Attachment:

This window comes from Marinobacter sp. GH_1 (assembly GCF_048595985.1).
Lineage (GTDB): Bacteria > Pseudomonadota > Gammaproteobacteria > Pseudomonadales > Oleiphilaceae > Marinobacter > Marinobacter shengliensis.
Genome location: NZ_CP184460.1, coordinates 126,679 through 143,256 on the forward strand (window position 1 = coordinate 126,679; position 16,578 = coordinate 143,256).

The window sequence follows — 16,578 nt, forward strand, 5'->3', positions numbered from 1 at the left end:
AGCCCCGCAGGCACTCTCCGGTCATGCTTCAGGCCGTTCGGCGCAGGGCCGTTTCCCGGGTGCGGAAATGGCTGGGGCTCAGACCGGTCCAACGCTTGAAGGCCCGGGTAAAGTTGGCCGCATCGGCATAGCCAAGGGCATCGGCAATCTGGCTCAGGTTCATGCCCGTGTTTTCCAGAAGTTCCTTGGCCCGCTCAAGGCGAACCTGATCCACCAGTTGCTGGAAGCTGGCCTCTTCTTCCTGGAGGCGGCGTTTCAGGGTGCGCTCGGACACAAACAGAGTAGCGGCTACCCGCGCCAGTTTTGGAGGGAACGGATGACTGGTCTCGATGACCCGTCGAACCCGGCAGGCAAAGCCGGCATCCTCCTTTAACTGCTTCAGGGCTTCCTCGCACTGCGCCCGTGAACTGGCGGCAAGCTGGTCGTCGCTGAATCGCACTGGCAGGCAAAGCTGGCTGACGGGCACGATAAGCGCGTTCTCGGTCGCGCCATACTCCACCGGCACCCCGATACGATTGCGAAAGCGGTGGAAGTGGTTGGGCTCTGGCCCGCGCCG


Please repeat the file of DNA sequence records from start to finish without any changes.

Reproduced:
This window comes from Marinobacter sp. GH_1 (assembly GCF_048595985.1).
Lineage (GTDB): Bacteria > Pseudomonadota > Gammaproteobacteria > Pseudomonadales > Oleiphilaceae > Marinobacter > Marinobacter shengliensis.
Genome location: NZ_CP184460.1, coordinates 126,679 through 143,256 on the forward strand (window position 1 = coordinate 126,679; position 16,578 = coordinate 143,256).

The window sequence follows — 16,578 nt, forward strand, 5'->3', positions numbered from 1 at the left end:
AGCCCCGCAGGCACTCTCCGGTCATGCTTCAGGCCGTTCGGCGCAGGGCCGTTTCCCGGGTGCGGAAATGGCTGGGGCTCAGACCGGTCCAACGCTTGAAGGCCCGGGTAAAGTTGGCCGCATCGGCATAGCCAAGGGCATCGGCAATCTGGCTCAGGTTCATGCCCGTGTTTTCCAGAAGTTCCTTGGCCCGCTCAAGGCGAACCTGATCCACCAGTTGCTGGAAGCTGGCCTCTTCTTCCTGGAGGCGGCGTTTCAGGGTGCGCTCGGACACAAACAGAGTAGCGGCTACCCGCGCCAGTTTTGGAGGGAACGGATGACTGGTCTCGATGACCCGTCGAACCCGGCAGGCAAAGCCGGCATCCTCCTTTAACTGCTTCAGGGCTTCCTCGCACTGCGCCCGTGAACTGGCGGCAAGCTGGTCGTCGCTGAATCGCACTGGCAGGCAAAGCTGGCTGACGGGCACGATAAGCGCGTTCTCGGTCGCGCCATACTCCACCGGCACCCCGATACGATTGCGAAAGCGGTGGAAGTGGTTGGGCTCTGGCCCGCGCCG